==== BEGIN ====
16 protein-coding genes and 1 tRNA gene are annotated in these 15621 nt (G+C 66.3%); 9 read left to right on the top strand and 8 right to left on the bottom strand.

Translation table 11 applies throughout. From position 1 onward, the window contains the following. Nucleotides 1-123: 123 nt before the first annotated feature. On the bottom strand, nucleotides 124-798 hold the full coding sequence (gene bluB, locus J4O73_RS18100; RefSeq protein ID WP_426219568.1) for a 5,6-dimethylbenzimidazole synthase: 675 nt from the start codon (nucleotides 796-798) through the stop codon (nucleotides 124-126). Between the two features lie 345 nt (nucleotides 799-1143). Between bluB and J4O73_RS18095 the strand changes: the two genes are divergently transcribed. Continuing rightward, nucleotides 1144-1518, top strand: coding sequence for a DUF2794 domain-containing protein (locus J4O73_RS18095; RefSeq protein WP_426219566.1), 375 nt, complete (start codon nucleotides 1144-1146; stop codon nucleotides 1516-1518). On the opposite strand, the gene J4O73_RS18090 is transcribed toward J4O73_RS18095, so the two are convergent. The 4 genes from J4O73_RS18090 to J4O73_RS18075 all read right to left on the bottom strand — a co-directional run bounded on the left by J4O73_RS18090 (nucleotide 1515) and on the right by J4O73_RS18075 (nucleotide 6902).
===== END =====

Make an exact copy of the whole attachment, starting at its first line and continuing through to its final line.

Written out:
16 protein-coding genes and 1 tRNA gene are annotated in these 15621 nt (G+C 66.3%); 9 read left to right on the top strand and 8 right to left on the bottom strand.

Translation table 11 applies throughout. From position 1 onward, the window contains the following. Nucleotides 1-123: 123 nt before the first annotated feature. On the bottom strand, nucleotides 124-798 hold the full coding sequence (gene bluB, locus J4O73_RS18100; RefSeq protein ID WP_426219568.1) for a 5,6-dimethylbenzimidazole synthase: 675 nt from the start codon (nucleotides 796-798) through the stop codon (nucleotides 124-126). Between the two features lie 345 nt (nucleotides 799-1143). Between bluB and J4O73_RS18095 the strand changes: the two genes are divergently transcribed. Continuing rightward, nucleotides 1144-1518, top strand: coding sequence for a DUF2794 domain-containing protein (locus J4O73_RS18095; RefSeq protein WP_426219566.1), 375 nt, complete (start codon nucleotides 1144-1146; stop codon nucleotides 1516-1518). On the opposite strand, the gene J4O73_RS18090 is transcribed toward J4O73_RS18095, so the two are convergent. The 4 genes from J4O73_RS18090 to J4O73_RS18075 all read right to left on the bottom strand — a co-directional run bounded on the left by J4O73_RS18090 (nucleotide 1515) and on the right by J4O73_RS18075 (nucleotide 6902).